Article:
This isn’t the first recession in my lifetime and I don’t expect it to be the last. This is another example of the vulnerable being attacked. There are better ways of addressing the issues – people can be employed, a Green New Deal can establish industries to employ 33,000 people in a relatively short space of time, build apprenticeships, provide a bit of light at the end of the tunnel for the unemployed.
I am delighted to hear that NICVA is fully behind the Green New Deal. Other parties are starting to pick up on it – they have been dragged kicking and screaming, now they have to get behind it and support its full implementation. It is the best way to create employment, address issues of sustainability, lower the cost of living and become world leaders in new industries. Historically, the working class in Northern Ireland has come from trade backgrounds. Now we keep hearing that members of that community are the lowest achievers in education and employment – that needs to be tackled because we are sitting on a goldmine of underused skills.
The divided education system
I am very proud to be a founder pupil of Lagan College. I went there when there were 28 pupils and 28 sets of parents. There was no support from Peter Robinson then, quite the opposite. Now there is a waiting list as long as your arm. We cannot accommodate all abilities within a one size fits all system, but within one school we certainly can – we can have whole families and explore different models of education within one school.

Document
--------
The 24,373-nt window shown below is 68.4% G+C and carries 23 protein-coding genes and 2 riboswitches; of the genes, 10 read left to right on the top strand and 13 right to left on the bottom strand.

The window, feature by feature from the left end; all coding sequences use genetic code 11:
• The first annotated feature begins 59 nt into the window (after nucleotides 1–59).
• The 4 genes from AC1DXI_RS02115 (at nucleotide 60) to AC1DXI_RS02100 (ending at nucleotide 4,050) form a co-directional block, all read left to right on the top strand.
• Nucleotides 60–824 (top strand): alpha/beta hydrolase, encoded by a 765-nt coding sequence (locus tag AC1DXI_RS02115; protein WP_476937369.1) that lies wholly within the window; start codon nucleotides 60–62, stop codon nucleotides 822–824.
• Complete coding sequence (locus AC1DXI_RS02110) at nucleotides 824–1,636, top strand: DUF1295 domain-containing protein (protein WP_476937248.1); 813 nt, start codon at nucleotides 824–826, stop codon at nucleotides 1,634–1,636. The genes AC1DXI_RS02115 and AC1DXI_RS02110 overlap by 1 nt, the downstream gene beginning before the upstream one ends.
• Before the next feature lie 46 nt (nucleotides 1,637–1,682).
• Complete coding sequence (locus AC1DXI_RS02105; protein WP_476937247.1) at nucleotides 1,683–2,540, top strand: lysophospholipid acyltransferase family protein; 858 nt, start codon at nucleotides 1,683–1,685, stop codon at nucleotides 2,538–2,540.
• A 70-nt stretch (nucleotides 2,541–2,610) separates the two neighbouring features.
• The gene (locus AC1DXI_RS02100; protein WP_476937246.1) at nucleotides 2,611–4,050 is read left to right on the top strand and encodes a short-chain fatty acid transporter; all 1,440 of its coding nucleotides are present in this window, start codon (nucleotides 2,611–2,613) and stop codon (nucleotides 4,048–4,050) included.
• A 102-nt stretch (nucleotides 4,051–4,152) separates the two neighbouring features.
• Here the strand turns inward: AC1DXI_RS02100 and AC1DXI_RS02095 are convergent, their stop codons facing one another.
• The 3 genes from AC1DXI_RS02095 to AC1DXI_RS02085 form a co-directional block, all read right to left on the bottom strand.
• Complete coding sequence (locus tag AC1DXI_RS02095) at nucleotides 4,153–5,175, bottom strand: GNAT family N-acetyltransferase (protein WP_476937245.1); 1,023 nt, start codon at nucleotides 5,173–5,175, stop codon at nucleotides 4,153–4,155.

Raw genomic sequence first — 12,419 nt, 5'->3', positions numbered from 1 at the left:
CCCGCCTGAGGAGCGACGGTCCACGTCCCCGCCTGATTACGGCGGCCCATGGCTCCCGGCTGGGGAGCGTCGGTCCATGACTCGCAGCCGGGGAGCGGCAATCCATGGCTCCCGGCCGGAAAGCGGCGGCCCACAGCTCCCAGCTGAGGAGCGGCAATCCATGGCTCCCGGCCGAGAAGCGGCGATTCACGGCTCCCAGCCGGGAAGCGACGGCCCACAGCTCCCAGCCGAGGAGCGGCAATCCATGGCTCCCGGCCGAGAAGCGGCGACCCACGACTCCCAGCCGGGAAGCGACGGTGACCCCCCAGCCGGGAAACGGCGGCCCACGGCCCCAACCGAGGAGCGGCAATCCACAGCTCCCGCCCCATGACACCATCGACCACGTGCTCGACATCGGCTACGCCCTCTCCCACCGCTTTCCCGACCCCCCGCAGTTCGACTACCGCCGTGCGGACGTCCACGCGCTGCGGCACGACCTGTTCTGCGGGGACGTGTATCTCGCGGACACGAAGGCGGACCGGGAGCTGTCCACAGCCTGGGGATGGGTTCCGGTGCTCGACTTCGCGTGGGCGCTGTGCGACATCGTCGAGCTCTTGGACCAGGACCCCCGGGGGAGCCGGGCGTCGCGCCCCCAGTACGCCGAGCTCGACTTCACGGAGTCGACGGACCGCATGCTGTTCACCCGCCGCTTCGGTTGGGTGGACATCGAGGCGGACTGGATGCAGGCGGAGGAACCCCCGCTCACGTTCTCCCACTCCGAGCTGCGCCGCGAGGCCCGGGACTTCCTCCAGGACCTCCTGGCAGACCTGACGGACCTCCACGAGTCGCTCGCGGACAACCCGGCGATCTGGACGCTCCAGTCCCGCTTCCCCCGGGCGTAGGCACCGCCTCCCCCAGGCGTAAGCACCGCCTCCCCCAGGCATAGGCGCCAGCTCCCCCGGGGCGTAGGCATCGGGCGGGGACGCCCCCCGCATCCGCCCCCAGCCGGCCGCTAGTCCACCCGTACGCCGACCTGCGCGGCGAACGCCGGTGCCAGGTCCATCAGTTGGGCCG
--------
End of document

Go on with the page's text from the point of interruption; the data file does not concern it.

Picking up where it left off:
Ensuring the next Executive works in a more collegiate way
A lot of cross-community work has been done, Sinn Fein and the DUP are working togetyher and there is no reason to believe that is going to stop, but we need to look at how their decisions are being reached. A big issue that needs to be addressed is corporate donations to political parties. If we don’t know who is funding our parties, we don’t know who they are making their decisions for. There is also an opposition missing, which raises questions about how we can have an effective government and Assembly.
Not every question was put to every panel member. Here are the Green Party’s responses to some of the issues raised which Clare did not have the opportunity to address at the hustings:
Is your manifesto fully costed?
Yes. While some panel members admitted their manifesto would not be fully costed, every new spending commitment in the Green Party’s manifesto is matched by savings elsewhere, new revenue raising measures or the reinstatement of revenue raising measures removed by DUP finance ministers in the last four years.
Action to address mental health problems
The Green Party is committed to the implementation of the recommendations of the Bamford review.
How can the introduction of a two-tier pension system from 2015 be justified?
The Assembly does not control pension policy. However, Caroline Lucas MP, the leader of the Green Party in England and Wales, is making the case at Westminster for a universal citizen’s pension that will allow everyone to enjoy a comfortable retirement.
Early years education
The Green Party would introduce universal preschool education and provide additional support for parents of very young children to provide a good learning environment at home.